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Oct 20, 2021

WASHINGTON (Oct. 20, 2021) – Wounded Warrior Project® (WWP) today testified in support of veterans’ interests on a variety of legislation that was the subject of hearings before the U.S....

Oct 11, 2021

JACKSONVILLE, Fla., Oct. 11, 2021 — Each year Wounded Warrior Project® (WWP) hosts a special celebration to showcase warriors' transitions to civilian life and recognize supporters that honor...

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Wounded Warrior Project® (WWP) elected new leadership to its volunteer board of directors. Kathleen Widmer is assuming the role of board chair. Lt. Gen. (Ret.) Ken Hunzeker is now vice chair....

Wounded Warrior Project Calls for Reforms to Adapted Housing Grant Program

WASHINGTON, Sept. 6, 2018 /PRNewswire/ -- Wounded Warrior Project® (WWP) testified before the House Subcommittee on Economic Opportunity today as part of its ongoing advocacy efforts to improve the lives of warriors and their families. Speaking on behalf of WWP, Army veteran and Combat Stress Recovery Program director Ryan Kules called for improvements to the current structure of the Specially Adapted Housing Grant Program.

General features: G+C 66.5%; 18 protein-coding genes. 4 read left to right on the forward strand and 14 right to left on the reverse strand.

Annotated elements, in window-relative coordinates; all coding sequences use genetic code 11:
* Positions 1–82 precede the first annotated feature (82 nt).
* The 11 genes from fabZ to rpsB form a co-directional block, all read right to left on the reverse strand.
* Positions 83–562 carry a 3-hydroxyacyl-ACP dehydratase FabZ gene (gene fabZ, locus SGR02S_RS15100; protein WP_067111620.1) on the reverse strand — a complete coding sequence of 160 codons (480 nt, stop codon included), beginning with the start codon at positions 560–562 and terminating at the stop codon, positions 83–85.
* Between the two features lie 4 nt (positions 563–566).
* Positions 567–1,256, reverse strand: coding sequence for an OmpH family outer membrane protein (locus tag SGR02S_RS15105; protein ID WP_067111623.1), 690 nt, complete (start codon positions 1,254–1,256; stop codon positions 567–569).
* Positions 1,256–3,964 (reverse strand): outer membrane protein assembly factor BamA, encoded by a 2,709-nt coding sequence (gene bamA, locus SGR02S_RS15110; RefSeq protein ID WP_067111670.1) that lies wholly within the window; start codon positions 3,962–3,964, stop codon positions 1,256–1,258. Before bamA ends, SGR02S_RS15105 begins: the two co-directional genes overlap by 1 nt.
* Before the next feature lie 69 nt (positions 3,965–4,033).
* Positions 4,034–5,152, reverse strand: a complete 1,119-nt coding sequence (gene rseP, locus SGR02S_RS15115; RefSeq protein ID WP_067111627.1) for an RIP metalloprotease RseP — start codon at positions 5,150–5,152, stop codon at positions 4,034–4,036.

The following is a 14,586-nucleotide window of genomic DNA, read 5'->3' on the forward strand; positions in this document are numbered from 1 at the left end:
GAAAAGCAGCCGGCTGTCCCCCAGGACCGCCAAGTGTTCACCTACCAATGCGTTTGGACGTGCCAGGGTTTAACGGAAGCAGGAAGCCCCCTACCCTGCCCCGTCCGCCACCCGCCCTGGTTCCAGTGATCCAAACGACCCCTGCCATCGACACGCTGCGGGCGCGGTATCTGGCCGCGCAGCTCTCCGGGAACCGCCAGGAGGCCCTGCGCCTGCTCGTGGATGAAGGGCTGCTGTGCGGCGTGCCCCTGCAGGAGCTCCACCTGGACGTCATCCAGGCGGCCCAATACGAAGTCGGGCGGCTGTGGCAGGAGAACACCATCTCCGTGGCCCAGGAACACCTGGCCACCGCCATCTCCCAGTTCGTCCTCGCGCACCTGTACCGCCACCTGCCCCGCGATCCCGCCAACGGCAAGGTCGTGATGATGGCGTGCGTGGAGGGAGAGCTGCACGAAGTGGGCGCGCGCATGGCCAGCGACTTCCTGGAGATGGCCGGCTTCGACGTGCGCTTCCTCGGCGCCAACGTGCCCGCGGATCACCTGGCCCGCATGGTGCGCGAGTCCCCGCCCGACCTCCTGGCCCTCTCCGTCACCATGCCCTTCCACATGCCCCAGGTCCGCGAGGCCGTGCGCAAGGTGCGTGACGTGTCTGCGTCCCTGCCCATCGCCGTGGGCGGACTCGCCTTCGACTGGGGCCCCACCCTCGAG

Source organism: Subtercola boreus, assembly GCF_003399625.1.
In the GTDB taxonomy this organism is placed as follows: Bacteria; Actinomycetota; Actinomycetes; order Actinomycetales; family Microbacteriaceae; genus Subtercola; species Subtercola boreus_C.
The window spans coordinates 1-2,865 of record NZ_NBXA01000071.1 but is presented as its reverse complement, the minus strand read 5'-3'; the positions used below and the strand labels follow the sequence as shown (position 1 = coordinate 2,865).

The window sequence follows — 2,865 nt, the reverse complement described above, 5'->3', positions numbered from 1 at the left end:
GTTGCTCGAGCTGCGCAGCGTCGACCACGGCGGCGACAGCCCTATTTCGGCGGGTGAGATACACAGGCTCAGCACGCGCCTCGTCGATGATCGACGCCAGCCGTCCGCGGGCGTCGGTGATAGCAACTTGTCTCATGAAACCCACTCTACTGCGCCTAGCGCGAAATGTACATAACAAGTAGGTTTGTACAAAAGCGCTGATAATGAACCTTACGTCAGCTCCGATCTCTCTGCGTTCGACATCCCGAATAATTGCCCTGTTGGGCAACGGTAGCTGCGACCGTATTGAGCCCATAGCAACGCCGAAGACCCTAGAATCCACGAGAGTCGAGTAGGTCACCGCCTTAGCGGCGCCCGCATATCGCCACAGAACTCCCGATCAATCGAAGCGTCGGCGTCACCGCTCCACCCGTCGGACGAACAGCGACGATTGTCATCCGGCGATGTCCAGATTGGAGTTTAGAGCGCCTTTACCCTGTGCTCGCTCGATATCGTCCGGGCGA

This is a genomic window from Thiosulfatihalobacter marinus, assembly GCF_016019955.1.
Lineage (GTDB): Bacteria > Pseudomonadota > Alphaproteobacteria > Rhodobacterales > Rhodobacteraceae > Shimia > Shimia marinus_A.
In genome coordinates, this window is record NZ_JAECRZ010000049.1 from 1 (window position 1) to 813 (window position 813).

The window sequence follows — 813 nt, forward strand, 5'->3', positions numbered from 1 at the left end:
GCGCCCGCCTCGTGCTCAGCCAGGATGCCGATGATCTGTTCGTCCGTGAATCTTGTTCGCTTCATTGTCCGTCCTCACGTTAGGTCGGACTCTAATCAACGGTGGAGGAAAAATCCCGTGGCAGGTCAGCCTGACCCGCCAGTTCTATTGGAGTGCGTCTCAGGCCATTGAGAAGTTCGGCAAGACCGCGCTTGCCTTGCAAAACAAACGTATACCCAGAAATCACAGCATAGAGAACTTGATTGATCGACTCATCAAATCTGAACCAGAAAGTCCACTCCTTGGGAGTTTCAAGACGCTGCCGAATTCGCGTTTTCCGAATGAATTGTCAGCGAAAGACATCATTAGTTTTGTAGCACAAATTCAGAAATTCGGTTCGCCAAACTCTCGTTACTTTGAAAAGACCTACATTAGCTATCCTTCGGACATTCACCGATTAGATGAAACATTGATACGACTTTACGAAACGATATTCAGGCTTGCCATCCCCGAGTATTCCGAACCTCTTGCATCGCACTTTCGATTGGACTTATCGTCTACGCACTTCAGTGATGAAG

Wounded Warrior Project® (WWP) representatives at the House Subcommittee on Economic Opportunity

"We urge the subcommittee to eliminate the three-time use cap that restricts the full and intended potential of this program," Kules said. "Under current rules, veterans and servicemembers may only use Specially Adapted Housing Grants a total of three times. The total of these grants, regardless of how many times they are used, cannot exceed $81,080. As disabilities worsen, and families move, a veteran will likely need to use this program more than three times in their lifetime."

To resolve these challenges, WWP urged the subcommittee to consider removing the condition that the grant can only be utilized three times over a lifetime, and to allow previous beneficiaries to refresh their grant history every 10 years.

"In order to help the Department of Veterans Affairs (VA) meet these veterans' needs, we suggest the full benefit be reinstated to those in the program every 10 years to accommodate moving and a progression of disability needs," Kules said. "This benefit is already reserved for those catastrophically injured, and Specially Adapted Housing Grants should be a lifelong program for lifelong injuries."

WWP has been a longtime advocate for numerous public policies that assist wounded warriors and their families. Two substantial bills championed by WWP have created more than $3 billion in financial assistance, training, and health care coverage. Some of our recent advocacy efforts have focused on improving care options for veterans, both within the VA and in the community. According to the most recent survey ( of the veterans WWP serves, almost 7 in 10 warriors use the VA as their primary health care provider.

To learn more about how WWP works with our nation's leaders to improve the lives of wounded veterans and their families, visit

About Wounded Warrior Project
Since 2003, Wounded Warrior Project® (WWP) has been meeting the growing needs of warriors, their families, and caregivers – helping them achieve their highest ambition. Learn more:


SOURCE Wounded Warrior Project

For further information: Mattison Brooks - Communications Specialist, Government & Community Relations, 202.969.1120